"I had a sky blue ragtop Mustang, 1964/ she drove it off into the night/ till it just wouldn't go

No more/ she caught a ride on into town/ bought some gas and laid the top down/ she burned

That pony to the ground/ on the desert in New Mexico."
- 'When Rita Leaves' - Delbert McClinton.

When Lubbock born honky tonker Delbert McClinton released 16th album Nothing Personal
in Australia in 2001 he received airplay on Nu Country FM for the song, 'When Rita Leaves.'

The evocative tale was a graphic account of a wild woman scorned and resorting to summary justice.

And a highlight of Nothing Personal on New West, distributed here by Shock Records.
Delbert produced the album with prolific Fort Worth born singer-songwriter Gary Nicholson, a long time recording artist and frequent writing partner of fellow Texan Lee Roy Parnell who toured here in 2002 with his band 'The Hot Links'.

Nicholson was also co-writer of the former Seven Network AFL TV footy theme 'If The House Ain't Rockin', Don't Bother Knockin.'

Both songs received widespread airplay on Nu Country.

We also played Delbert's originals of Birmingham Tonight, Livin' It Down and Squeeze Me In, later cut by former superstar Garth Brooks, and several other songs from Nothing Personal.


Garth heard Squeeze Me In on Nothing Personal, which won Delbert a Grammy for best blues recording.

Brooks and famed award winning squeeze and duet partner Trisha Yearwood had already recorded Squeeze Me In before the writers knew about it.

''I told Allen Reynolds (Garth's producer), I could have had Garth at my house for a sleepover for a week and never played him that song,'' said Nicholson, who co-produced Nothing Personal with McClinton.

''It was not like anything I ever thought he would do.''

McClinton and Nicholson aimed Squeeze Me In directly at McClinton.

''I have never have anybody else in mind,'' Delbert later confessed, "we were sitting here trying to come up with something, and during the course of conversation, one of us said something about 'Squeeze me in.'

''I remember locking in on it and saying 'Let's write that.'

''And just like the magic that always happens between us, it all came forward in one huge rush.

Then we went to lunch. Actually, we did write it pretty fast, once it got started it just started feeding upon itself.''


Nu Country also played tracks from Delbert's 1997 album, One of The Fortunate Few, which
sold a credible 300,000 albums on the long defunct Rising Tide label.

Specialist shows featured re-releases of his seventies country albums and retrospectives on Glenn A Baker's famed Raven Records.

But the singer's most requested songs was U.K. chart topper You're The Reason Our Kids
Are Ugly - a duet with Kinky Friedman's producer Kacey Jones.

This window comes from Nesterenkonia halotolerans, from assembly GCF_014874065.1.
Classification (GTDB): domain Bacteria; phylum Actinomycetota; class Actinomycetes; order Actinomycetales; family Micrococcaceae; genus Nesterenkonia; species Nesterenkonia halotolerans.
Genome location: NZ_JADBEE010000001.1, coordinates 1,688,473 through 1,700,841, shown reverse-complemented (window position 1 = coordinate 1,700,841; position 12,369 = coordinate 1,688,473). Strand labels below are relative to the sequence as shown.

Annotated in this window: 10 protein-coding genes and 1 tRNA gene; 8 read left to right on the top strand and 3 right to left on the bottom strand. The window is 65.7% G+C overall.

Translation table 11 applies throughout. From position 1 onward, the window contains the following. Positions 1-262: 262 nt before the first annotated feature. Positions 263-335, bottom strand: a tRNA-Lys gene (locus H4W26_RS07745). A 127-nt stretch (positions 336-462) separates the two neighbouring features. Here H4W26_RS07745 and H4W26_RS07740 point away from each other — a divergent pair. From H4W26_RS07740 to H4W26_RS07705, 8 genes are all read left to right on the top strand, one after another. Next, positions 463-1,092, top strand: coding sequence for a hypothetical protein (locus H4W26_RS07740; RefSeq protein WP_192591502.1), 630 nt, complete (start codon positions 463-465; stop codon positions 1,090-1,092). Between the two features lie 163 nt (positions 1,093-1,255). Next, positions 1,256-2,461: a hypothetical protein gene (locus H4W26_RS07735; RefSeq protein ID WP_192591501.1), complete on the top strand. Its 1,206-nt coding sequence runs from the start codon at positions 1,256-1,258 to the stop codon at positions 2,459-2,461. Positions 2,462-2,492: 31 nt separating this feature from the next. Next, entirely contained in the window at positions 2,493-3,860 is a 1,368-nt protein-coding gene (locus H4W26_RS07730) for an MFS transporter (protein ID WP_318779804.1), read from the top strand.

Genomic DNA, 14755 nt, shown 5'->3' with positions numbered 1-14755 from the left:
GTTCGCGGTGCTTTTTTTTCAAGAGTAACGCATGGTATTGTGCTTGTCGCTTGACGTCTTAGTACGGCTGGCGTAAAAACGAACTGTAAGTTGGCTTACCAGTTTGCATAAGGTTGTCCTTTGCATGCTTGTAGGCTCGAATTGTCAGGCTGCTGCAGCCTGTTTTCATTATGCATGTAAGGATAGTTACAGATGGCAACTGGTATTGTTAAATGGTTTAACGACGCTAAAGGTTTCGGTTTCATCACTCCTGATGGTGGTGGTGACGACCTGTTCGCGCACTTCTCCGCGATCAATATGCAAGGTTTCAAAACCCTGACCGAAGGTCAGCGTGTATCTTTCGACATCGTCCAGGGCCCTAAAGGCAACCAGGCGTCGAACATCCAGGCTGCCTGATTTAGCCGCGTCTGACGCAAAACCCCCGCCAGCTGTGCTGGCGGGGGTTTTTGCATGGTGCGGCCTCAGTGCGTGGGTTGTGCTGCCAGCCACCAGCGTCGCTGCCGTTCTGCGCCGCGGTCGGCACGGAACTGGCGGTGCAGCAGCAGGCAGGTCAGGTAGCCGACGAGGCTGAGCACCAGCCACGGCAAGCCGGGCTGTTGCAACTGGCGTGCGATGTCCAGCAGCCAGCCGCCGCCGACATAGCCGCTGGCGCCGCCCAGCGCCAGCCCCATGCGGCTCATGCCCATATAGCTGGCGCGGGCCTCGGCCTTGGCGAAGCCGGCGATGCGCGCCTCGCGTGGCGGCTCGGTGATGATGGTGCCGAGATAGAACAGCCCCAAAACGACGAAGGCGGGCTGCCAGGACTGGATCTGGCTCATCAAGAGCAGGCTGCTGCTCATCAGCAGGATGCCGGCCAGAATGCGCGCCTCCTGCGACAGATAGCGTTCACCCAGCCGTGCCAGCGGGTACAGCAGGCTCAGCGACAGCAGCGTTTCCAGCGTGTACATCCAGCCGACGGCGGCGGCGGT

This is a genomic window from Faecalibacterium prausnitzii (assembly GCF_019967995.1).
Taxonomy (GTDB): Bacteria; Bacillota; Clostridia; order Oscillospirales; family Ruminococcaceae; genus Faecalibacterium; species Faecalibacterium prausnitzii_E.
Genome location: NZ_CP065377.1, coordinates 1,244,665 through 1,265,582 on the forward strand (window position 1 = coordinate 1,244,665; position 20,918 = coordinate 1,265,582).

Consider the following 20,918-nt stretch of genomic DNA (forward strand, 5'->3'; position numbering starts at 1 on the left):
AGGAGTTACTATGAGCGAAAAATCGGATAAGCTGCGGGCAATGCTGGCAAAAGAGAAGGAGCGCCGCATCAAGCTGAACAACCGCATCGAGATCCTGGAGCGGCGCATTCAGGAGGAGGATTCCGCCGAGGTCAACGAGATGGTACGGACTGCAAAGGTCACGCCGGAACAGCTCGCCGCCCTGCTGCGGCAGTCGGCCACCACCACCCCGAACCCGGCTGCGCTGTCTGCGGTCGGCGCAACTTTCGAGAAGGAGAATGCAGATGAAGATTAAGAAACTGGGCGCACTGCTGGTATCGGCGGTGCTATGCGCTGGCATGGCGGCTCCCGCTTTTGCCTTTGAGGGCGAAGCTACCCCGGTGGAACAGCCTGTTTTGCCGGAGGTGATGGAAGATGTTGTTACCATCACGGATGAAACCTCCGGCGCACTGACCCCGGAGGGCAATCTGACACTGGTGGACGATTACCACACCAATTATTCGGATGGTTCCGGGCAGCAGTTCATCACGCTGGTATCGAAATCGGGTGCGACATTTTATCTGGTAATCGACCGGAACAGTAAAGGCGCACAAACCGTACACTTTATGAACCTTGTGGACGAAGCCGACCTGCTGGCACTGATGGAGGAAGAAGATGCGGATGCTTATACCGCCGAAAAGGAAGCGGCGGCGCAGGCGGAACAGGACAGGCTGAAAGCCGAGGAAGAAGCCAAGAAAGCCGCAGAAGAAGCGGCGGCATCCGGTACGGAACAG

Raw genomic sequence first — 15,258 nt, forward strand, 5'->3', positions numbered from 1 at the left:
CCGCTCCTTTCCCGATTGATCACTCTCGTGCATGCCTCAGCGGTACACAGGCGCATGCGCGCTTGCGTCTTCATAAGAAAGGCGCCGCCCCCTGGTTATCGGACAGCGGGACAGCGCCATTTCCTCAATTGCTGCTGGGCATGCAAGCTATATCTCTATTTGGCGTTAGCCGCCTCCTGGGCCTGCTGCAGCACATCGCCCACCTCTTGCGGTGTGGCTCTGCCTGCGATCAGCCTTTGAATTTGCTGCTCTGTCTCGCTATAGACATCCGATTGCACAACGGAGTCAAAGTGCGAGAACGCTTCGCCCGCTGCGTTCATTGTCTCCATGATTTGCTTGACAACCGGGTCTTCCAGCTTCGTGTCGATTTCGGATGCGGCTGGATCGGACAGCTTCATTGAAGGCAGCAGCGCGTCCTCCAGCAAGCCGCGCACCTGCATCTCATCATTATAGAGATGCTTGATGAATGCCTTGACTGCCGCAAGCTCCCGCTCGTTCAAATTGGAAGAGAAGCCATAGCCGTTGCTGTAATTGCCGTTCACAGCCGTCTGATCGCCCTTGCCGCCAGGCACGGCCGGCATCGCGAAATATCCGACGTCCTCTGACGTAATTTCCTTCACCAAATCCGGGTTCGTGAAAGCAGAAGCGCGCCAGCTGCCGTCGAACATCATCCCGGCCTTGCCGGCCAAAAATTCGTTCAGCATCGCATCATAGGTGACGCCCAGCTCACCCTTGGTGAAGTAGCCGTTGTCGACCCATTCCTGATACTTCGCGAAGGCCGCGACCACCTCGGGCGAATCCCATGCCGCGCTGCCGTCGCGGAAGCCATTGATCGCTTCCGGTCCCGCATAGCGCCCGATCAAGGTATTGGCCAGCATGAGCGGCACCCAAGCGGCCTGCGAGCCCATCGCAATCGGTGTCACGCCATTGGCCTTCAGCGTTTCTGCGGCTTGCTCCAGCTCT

The song was originally a sixties hit for Conway Twitty and Loretta Lynn but his version was on Kacey's third solo album Every Man I Love Is Either Married, Gay Or Dead.
Delbert also performed Autograph on the Jones produced Kinky Friedman tribute disc, Pearls
In The Snow.


"I chose the title Nothing Personal because it is so personal," thrice wed Delbert revealed at the time, "a title like that is set up for just about anything."

Delbert funded recording and hired an A team of musicians - Benmont Tench, Rick Vito, Ricky Fataar, George Hawkins and Hutch Hutchinson.

He also had vocal support from Iris De Ment (second wife of Greg Brown) and Bekka Bramlett - daughter of Delaney of Bonnie & Delaney Bramlett fame.

But it's the strength and sequencing of the songs - he wrote all 13 alone or with Nicholson and other peers - which make this such a joyous gem.

The wry word play from intro track Livin' It Down - "my ship came in and she sunk it/ I was the toast of the town and she drunk it" - to the finale Watchin' The Rain is a major strength.

Delbert may not have toured here but he milks the imagery - "I threw her out of the house/ she was back like a boomerang/ I guess some times you get the honey/ some times you get the sting."

There's no soppy positive love songs - Gotta Get It Worked On builds on the entrée.
And Squeeze Me In is another sardonic plea by a spurned lover.

Even the pathos primed Tex-Mex tale, When Rita Leaves, enables the vanquished victim to exact revenge on the villain when she torches his sky blue rag top 1964 Mustang in the desert. The narrative nature of the songs, giving them more of a country than blues focus, peaks in the co-write with the recently deceased Doodle Owens on Birmingham Tonight, featuring De Ment as the harmony vocalist.

McClinton works the leaving metaphor with gusto - Baggage Claim, Don't Leave Home Without It and Desperation are evocative examples.

And he drops the knees into the major record labels and power brokers in his punchy closure - "I spent a lot of time in the past/ kissin' other people's ass/ now I'm here where I want to be/ sittin' here watchin' the rain."